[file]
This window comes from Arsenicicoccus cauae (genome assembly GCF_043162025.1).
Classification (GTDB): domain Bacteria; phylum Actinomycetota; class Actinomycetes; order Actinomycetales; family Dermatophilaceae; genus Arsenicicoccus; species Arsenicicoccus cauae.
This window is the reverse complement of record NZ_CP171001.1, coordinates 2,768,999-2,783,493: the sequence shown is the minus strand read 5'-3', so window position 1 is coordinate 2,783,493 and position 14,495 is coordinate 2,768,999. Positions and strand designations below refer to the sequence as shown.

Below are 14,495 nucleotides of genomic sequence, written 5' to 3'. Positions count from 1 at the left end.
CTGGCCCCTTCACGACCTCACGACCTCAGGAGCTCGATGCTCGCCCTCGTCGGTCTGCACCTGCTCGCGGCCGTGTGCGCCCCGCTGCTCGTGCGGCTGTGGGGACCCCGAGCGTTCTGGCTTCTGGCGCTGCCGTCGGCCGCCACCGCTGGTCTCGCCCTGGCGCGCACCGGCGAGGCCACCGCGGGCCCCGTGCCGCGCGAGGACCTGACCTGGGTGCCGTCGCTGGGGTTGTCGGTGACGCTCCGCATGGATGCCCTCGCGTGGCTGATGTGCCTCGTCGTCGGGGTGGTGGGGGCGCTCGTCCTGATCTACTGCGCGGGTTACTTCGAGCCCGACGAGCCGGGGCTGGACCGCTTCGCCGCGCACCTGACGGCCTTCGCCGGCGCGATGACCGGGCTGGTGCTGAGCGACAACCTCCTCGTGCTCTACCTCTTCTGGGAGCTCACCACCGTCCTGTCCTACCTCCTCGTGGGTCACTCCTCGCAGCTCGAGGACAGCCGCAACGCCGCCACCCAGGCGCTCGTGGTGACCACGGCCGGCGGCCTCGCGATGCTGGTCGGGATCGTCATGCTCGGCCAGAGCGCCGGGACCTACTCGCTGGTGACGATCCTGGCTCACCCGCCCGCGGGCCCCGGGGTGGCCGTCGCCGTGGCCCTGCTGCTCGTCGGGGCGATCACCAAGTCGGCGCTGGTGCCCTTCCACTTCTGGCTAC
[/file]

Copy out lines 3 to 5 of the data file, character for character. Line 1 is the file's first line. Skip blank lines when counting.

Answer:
This window is the reverse complement of record NZ_CP171001.1, coordinates 2,768,999-2,783,493: the sequence shown is the minus strand read 5'-3', so window position 1 is coordinate 2,783,493 and position 14,495 is coordinate 2,768,999. Positions and strand designations below refer to the sequence as shown.

Below are 14,495 nucleotides of genomic sequence, written 5' to 3'. Positions count from 1 at the left end.
CTGGCCCCTTCACGACCTCACGACCTCAGGAGCTCGATGCTCGCCCTCGTCGGTCTGCACCTGCTCGCGGCCGTGTGCGCCCCGCTGCTCGTGCGGCTGTGGGGACCCCGAGCGTTCTGGCTTCTGGCGCTGCCGTCGGCCGCCACCGCTGGTCTCGCCCTGGCGCGCACCGGCGAGGCCACCGCGGGCCCCGTGCCGCGCGAGGACCTGACCTGGGTGCCGTCGCTGGGGTTGTCGGTGACGCTCCGCATGGATGCCCTCGCGTGGCTGATGTGCCTCGTCGTCGGGGTGGTGGGGGCGCTCGTCCTGATCTACTGCGCGGGTTACTTCGAGCCCGACGAGCCGGGGCTGGACCGCTTCGCCGCGCACCTGACGGCCTTCGCCGGCGCGATGACCGGGCTGGTGCTGAGCGACAACCTCCTCGTGCTCTACCTCTTCTGGGAGCTCACCACCGTCCTGTCCTACCTCCTCGTGGGTCACTCCTCGCAGCTCGAGGACAGCCGCAACGCCGCCACCCAGGCGCTCGTGGTGACCACGGCCGGCGGCCTCGCGATGCTGGTCGGGATCGTCATGCTCGGCCAGAGCGCCGGGACCTACTCGCTGGTGACGATCCTGGCTCACCCGCCCGCGGGCCCCGGGGTGGCCGTCGCCGTGGCCCTGCTGCTCGTCGGGGCGATCACCAAGTCGGCGCTGGTGCCCTTCCACTTCTGGCTAC